State limits on local taxes aren’t reform
State officials are congratulating themselves for proposing limits on local property tax increases, but Texans should not be misled. This is not tax reform, because state officials don’t control local tax rates to begin with. It’s an attempt to look like they are doing something at the state level to keep tax bills low among local governments.
The proposal unveiled last week by Gov. Greg Abbott, Lt. Gov. Dan Patrick and House Speaker Dennis Bonnen is a 2.5 percent limit on local tax increases by the state’s 100 or so largest cities, counties, school districts, etc. On the surface, it sounds nice. We all want lower taxes — though we also want the services which taxes pay for. Under their plan, if local government wants a tax hike of more than 2.5 percent, its voters would have to approve it. (The current threshold for these votes is an 8 percent increase.) In effect, that vote would stop most of these local tax increases because few voters voluntarily decide to increase their own tax bill so directly.
A good illustration of this dilemma is the falling amount of state aid to education. It used to make up about 50 percent of the budgets for each public school district in the state. In the past decade, it’s declined to about 40 percent. That 10-percent gap in funding has to be made up somewhere, and usually it’s been in local tax rates. The alternative would be for local school boards to cut spending for teachers or courses by that 10 percent, and few parents would want that.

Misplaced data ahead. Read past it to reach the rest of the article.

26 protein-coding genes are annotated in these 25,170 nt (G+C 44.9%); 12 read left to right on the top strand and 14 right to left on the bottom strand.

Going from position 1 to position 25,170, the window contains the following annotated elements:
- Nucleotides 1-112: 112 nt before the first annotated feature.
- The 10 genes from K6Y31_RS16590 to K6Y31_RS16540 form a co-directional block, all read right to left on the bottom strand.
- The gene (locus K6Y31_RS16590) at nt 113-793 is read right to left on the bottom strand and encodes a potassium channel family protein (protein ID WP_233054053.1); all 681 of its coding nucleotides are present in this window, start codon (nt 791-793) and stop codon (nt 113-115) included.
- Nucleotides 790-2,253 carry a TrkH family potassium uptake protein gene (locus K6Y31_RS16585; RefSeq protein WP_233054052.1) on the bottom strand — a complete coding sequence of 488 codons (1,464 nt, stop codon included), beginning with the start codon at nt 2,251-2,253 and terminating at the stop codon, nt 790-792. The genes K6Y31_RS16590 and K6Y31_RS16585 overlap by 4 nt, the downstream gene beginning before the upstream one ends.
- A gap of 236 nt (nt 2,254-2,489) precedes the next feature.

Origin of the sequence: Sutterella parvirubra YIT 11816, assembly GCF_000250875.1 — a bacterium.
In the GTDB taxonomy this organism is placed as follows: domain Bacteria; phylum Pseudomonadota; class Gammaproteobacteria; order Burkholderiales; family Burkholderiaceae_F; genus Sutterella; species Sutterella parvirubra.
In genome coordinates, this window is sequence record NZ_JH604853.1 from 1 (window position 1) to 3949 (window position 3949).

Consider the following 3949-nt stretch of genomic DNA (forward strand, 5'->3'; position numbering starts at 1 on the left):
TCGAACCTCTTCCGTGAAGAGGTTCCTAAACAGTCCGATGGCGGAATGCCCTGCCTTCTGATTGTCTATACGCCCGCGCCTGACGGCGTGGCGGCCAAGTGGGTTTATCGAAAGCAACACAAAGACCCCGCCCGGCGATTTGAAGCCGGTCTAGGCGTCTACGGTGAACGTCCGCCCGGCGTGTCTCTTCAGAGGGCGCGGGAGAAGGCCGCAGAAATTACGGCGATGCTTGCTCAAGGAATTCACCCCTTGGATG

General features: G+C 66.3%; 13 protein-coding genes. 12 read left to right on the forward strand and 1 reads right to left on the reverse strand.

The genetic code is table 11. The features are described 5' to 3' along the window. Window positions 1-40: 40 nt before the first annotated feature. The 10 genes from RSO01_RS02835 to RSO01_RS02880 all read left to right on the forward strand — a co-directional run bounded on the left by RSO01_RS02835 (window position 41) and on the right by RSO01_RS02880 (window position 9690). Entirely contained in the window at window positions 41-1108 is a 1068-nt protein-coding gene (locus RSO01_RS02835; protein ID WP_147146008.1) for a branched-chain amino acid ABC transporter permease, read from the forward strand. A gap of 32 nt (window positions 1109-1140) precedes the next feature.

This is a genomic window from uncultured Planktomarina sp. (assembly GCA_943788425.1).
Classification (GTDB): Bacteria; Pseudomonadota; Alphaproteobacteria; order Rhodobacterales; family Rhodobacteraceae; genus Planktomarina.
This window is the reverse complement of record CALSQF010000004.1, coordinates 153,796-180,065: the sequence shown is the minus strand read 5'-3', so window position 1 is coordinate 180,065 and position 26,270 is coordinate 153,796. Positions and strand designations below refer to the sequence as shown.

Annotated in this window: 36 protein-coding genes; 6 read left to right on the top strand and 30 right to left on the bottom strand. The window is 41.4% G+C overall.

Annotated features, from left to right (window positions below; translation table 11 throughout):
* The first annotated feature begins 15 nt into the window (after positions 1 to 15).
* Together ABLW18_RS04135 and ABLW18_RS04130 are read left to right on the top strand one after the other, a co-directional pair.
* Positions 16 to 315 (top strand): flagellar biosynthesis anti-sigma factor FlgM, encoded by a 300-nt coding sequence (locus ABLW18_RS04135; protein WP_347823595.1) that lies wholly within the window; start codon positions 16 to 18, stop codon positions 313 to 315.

School districts like Beaumont that are facing real challenges such as the potential closing of three campuses for low performance need financial flexibility to overcome their problems. They know local conditions better than anyone in Austin, and they know best what might work and how much support they might get from local taxpayers.
The Legislature should reject this top-down micro-managing. Texans rightly revere the concept of “local control” for their school districts. The same approach should apply to cities, counties, drainage districts, etc. Let them make their own financial decisions. If these locally elected officials increase tax rates too much, they will likely be voted out by the people affected by those changes.
If Abbott, Patrick and Bonnen want to help Texans, they should get state funding for school districts back up to 50 percent. This would be a real boost, because public school taxes are often the highest portion of a tax bill for any property owner.
Then these state officials should resolve to end unfunded state mandates, which they are finally addressing, so that cities and counties can meet their responsibilities better.
Texans want low tax rates, but they also want good schools, roads, drainage, etc. That’s an ongoing challenge that requires many approaches, but this deceptive gesture by state officials won’t help.